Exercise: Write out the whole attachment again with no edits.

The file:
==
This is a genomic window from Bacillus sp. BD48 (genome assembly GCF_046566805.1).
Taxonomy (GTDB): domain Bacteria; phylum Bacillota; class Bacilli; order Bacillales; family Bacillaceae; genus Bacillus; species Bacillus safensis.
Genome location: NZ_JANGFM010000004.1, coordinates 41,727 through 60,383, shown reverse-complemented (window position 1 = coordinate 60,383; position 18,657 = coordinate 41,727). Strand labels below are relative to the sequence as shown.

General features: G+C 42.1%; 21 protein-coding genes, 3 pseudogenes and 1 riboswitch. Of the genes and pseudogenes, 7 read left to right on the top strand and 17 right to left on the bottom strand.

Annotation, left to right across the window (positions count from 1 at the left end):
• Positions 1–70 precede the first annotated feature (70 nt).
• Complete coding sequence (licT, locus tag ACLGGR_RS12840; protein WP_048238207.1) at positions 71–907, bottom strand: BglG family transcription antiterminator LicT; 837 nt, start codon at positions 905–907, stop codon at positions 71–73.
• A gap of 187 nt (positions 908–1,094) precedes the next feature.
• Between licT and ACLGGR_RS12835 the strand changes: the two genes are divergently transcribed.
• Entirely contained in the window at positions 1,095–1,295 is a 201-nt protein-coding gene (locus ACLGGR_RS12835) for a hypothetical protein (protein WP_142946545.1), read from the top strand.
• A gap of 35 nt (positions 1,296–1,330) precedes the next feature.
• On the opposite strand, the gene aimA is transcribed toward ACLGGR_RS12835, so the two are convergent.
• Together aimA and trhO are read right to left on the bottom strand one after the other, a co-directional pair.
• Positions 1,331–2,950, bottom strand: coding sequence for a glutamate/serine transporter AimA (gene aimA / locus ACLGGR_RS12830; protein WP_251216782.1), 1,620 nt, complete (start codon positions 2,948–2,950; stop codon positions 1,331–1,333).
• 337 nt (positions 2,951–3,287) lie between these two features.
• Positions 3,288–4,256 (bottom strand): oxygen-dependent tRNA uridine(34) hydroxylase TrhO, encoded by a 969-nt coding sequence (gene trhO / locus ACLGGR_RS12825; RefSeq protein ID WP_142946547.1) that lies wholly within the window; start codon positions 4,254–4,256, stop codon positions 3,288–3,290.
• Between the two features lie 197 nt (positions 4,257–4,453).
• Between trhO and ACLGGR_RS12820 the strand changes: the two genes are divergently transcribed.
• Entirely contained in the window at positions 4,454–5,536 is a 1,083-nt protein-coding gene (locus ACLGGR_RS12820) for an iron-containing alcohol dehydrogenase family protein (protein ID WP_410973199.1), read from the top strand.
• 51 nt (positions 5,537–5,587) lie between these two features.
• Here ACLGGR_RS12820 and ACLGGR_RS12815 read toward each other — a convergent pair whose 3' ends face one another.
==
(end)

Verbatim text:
This is a genomic window from Bacillus sp. BD48 (genome assembly GCF_046566805.1).
Taxonomy (GTDB): domain Bacteria; phylum Bacillota; class Bacilli; order Bacillales; family Bacillaceae; genus Bacillus; species Bacillus safensis.
Genome location: NZ_JANGFM010000004.1, coordinates 41,727 through 60,383, shown reverse-complemented (window position 1 = coordinate 60,383; position 18,657 = coordinate 41,727). Strand labels below are relative to the sequence as shown.

General features: G+C 42.1%; 21 protein-coding genes, 3 pseudogenes and 1 riboswitch. Of the genes and pseudogenes, 7 read left to right on the top strand and 17 right to left on the bottom strand.

Annotation, left to right across the window (positions count from 1 at the left end):
• Positions 1–70 precede the first annotated feature (70 nt).
• Complete coding sequence (licT, locus tag ACLGGR_RS12840; protein WP_048238207.1) at positions 71–907, bottom strand: BglG family transcription antiterminator LicT; 837 nt, start codon at positions 905–907, stop codon at positions 71–73.
• A gap of 187 nt (positions 908–1,094) precedes the next feature.
• Between licT and ACLGGR_RS12835 the strand changes: the two genes are divergently transcribed.
• Entirely contained in the window at positions 1,095–1,295 is a 201-nt protein-coding gene (locus ACLGGR_RS12835) for a hypothetical protein (protein WP_142946545.1), read from the top strand.
• A gap of 35 nt (positions 1,296–1,330) precedes the next feature.
• On the opposite strand, the gene aimA is transcribed toward ACLGGR_RS12835, so the two are convergent.
• Together aimA and trhO are read right to left on the bottom strand one after the other, a co-directional pair.
• Positions 1,331–2,950, bottom strand: coding sequence for a glutamate/serine transporter AimA (gene aimA / locus ACLGGR_RS12830; protein WP_251216782.1), 1,620 nt, complete (start codon positions 2,948–2,950; stop codon positions 1,331–1,333).
• 337 nt (positions 2,951–3,287) lie between these two features.
• Positions 3,288–4,256 (bottom strand): oxygen-dependent tRNA uridine(34) hydroxylase TrhO, encoded by a 969-nt coding sequence (gene trhO / locus ACLGGR_RS12825; RefSeq protein ID WP_142946547.1) that lies wholly within the window; start codon positions 4,254–4,256, stop codon positions 3,288–3,290.
• Between the two features lie 197 nt (positions 4,257–4,453).
• Between trhO and ACLGGR_RS12820 the strand changes: the two genes are divergently transcribed.
• Entirely contained in the window at positions 4,454–5,536 is a 1,083-nt protein-coding gene (locus ACLGGR_RS12820) for an iron-containing alcohol dehydrogenase family protein (protein ID WP_410973199.1), read from the top strand.
• 51 nt (positions 5,537–5,587) lie between these two features.
• Here ACLGGR_RS12820 and ACLGGR_RS12815 read toward each other — a convergent pair whose 3' ends face one another.